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J Biol Chem. 2004 Jul 30;279(31):32333-8. Epub 2004 Jun 1.

Manganese induces the mitochondrial permeability transition in cultured astrocytes.

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Department of Pathology, University of Miami School of Medicine, Florida 33125, USA.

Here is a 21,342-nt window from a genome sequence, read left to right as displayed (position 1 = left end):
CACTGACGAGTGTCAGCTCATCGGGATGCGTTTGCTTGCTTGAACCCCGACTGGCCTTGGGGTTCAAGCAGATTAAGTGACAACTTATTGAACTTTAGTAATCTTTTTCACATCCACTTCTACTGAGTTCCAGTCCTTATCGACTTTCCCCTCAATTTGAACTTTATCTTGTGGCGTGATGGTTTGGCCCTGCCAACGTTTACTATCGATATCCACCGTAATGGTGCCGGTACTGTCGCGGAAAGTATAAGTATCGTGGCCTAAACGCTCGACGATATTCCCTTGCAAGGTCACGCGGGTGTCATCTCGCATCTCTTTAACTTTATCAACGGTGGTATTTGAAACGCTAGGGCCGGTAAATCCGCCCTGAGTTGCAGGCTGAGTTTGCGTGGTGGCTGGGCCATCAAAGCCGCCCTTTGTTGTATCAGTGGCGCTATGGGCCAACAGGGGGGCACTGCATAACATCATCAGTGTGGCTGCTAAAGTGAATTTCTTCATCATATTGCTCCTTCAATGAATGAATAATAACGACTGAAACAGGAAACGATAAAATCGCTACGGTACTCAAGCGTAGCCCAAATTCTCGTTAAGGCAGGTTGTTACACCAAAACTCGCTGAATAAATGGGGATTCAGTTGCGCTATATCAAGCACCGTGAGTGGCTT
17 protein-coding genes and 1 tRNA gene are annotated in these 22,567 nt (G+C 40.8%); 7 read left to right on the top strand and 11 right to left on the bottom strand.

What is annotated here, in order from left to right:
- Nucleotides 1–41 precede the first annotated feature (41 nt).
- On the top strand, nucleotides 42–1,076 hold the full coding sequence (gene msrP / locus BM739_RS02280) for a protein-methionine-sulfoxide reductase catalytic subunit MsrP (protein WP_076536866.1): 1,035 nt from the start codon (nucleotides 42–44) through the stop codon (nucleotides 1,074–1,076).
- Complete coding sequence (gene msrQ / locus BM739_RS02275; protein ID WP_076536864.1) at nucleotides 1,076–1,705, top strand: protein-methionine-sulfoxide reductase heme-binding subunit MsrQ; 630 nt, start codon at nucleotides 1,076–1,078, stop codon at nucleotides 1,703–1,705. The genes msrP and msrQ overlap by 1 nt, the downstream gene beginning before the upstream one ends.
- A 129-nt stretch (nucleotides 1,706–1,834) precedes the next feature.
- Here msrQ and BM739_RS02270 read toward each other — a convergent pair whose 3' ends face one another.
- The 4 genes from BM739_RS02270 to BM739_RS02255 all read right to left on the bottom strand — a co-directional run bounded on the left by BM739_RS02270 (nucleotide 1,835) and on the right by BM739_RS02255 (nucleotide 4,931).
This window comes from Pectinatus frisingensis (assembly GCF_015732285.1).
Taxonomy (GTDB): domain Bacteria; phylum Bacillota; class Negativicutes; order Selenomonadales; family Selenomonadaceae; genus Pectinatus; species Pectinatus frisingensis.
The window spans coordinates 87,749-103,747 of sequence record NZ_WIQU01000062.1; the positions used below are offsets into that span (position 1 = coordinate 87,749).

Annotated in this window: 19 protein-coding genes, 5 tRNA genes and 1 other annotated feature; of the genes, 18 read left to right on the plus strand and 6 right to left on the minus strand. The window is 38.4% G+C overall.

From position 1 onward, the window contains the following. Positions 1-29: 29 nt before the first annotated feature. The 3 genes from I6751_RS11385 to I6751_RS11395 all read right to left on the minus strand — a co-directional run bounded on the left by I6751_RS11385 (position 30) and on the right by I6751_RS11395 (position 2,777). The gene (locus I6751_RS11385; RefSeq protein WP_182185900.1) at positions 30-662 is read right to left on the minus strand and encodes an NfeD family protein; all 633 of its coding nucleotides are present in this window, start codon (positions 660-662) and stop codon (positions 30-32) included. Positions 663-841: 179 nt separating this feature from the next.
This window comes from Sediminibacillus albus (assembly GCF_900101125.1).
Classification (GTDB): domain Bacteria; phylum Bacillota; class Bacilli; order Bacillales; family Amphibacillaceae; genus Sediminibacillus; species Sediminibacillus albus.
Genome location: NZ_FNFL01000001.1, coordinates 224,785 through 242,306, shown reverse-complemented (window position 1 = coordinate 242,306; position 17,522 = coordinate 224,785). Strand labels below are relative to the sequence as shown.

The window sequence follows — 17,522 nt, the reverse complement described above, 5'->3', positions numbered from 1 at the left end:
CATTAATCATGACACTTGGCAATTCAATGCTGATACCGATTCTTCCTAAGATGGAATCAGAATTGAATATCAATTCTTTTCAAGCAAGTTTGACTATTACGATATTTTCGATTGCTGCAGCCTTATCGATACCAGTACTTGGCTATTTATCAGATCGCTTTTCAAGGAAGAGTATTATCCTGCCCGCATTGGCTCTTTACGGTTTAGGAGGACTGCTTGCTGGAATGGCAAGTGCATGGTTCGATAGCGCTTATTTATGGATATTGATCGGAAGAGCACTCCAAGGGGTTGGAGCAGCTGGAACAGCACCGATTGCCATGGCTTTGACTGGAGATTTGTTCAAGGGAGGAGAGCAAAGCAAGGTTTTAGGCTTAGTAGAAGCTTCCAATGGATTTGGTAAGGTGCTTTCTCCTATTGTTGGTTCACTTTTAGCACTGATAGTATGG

Manganese is known to cause central nervous system injury leading to parkinsonism and to contribute to the pathogenesis of hepatic encephalopathy. Although mechanisms of manganese neurotoxicity are not completely understood, chronic exposure of various cell types to manganese has shown oxidative stress and mitochondrial energy failure, factors that are often implicated in the induction of the mitochondrial permeability transition (MPT). In this study, we examined whether exposure of cultured neurons and astrocytes to manganese induces the MPT. Cells were treated with manganese acetate (10-100 microM), and the MPT was assessed by changes in the mitochondrial membrane potential and in mitochondrial calcein fluorescence. In astrocytes, manganese caused a dissipation of the mitochondrial membrane potential and decreased the mitochondrial calcein fluorescence in a concentration- and time-dependent manner. These changes were completely blocked by pretreatment with cyclosporin A, consistent with induction of the MPT. On the other hand, similarly treated cultured cortical neurons had a delayed or reduced MPT as compared with astrocytes. The manganese-induced MPT in astrocytes was blocked by pretreatment with antioxidants, suggesting the potential involvement of oxidative stress in this process. Induction of the MPT by manganese and associated mitochondrial dysfunction in astrocytes may represent key mechanisms in manganese neurotoxicity.

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